"Every Hyacinth the Garden wears
Dropt in her Lap from some once lovely Head."
-The Rubaiyat of Omar Khayyam
tr. by Edward Fitzgerald,
This April photo shows the grape hyacinth clone Muscari armeniacum muscari 'Valerie Finnis' with its pallid powder-blue flowers, while in the background are thick patches of Muscari botryoides, & to the right is lower limb of a 'Hino Crimson' azalea.
The name Valerie Finnis is after Lady Scott, wife of Sir David Scott. The unusual muscari appeared inexplicably in her English garden. Together the Scotts built a fabulous alpine garden with associated nursery, & Lady Scott was for thirty years a lecturer at Waterperry Horticultural College
Though Lady Scott was world-famed for discovering sports & variants worthy of commercial cultivation, with her name today attached to several gardened plants, this one she could not recall ever having obtained. As her equally garden-loving husband had recently died, it was never known if he had planted something unusual, or if so where he may have gotten the bulbs.
In consequence of their obscured origin, not everyone is convinced they are M. armeniacum, & they are occasionally offered as M. neglectum. But the Royal Horticultural Society identifies it as M. armeniacum, & they usually get things right.
Lady Scott gave specimens of the mysterious muscari to her friend, well-known plantsman Wayne Roderick (d. 2003), who began growing them in his alpine garden in northern California. Wayne in turn gave specimens to a visiting nurseryman from Holland, Win H. de Goede. Win began to propagate them at de Goede Bulbvaria (Bulb Farm) in Breezaned, & Win named them after Lady Valerie Finnis Scott, she having been responsible for introducing many other unusual cultivars. They reached the market in the year 2000.
Many Grape Hyacinth species, & in particular M. botryoides, can spread very dramatically, to the point that some people find them a nuisance. But in the case of 'Valerie Finnis,' a six inch tall cultivated form of the Turkish species M. armeniacum, the flowers are sterile. It therefore spreads very slowly, & only in its own immediate vicinity, via bulb offsets.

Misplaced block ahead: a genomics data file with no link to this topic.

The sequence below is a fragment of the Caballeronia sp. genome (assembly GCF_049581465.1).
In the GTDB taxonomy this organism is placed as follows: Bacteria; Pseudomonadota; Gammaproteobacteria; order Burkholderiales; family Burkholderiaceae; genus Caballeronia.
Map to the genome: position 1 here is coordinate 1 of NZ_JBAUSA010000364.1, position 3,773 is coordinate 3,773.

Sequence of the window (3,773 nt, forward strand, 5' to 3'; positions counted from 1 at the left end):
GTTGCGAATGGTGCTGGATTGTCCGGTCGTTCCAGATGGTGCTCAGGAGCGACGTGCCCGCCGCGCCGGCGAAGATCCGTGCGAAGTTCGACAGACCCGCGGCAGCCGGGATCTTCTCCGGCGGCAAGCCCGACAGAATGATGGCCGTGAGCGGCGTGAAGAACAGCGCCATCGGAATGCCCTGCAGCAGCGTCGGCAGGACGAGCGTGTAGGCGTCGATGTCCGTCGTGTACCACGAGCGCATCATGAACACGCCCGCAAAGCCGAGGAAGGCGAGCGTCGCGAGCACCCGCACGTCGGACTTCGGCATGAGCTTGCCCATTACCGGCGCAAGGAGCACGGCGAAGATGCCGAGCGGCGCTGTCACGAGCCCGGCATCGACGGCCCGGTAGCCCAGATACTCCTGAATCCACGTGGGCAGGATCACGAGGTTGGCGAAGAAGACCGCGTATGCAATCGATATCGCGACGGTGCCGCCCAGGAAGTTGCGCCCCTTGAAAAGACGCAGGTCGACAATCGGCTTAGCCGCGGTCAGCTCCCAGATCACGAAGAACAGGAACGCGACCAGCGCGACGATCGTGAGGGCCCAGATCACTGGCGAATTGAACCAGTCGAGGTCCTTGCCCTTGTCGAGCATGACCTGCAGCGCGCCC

This is an excellent choice of Grape Hyacinth for anyone who worries about the invasive capacity of wilder-behaving types of grape hyacinths. Apart from their slowness to spread, 'Valerie Finnis' does naturalize quite pleasingly, reblooming every spring.
We a planted a second group of 'Valerie Finnis' bulbs in autumn 2003, placing them amidst or around some Crocus speciosus ssp speciosus. The more aggressive M. botryoides was attempting to displace 'Valerie Finnis' or at least obscure her presence, but we daren't transplant the smaller paler muscari because there'd be no way to keep M. botryoides bulblets from being transplanted with them. So in autumn 2004 we planted another twenty 'Valerie Finnis' in a spot she could have all to herself, at a garden edge not far from the dripline of an 'Oceanlake' dwarf evergreen rhododendron.
'Valerie Finnis' is undemanding & low maintainance. The fragrant blooms are strongest in April & May, by which time M. boytryoides & our M. armeniacum cultivars 'Dark Eyes' & 'Cote d'Azur' will already have been flowering for three to five weeks.
They tend to bloom sufficiently early that deciduous shrubs are still not entirely re-leafed while the muscari is in flower, but if they do end up in a bit more shade at bloom time, this won't slow them down, & may even cause the blooms to last a bit longer since they fade faster in full sun.
They require well drained moist soil during the spring, followed by a little dryness in summer when they become dormant & die back to the ground.
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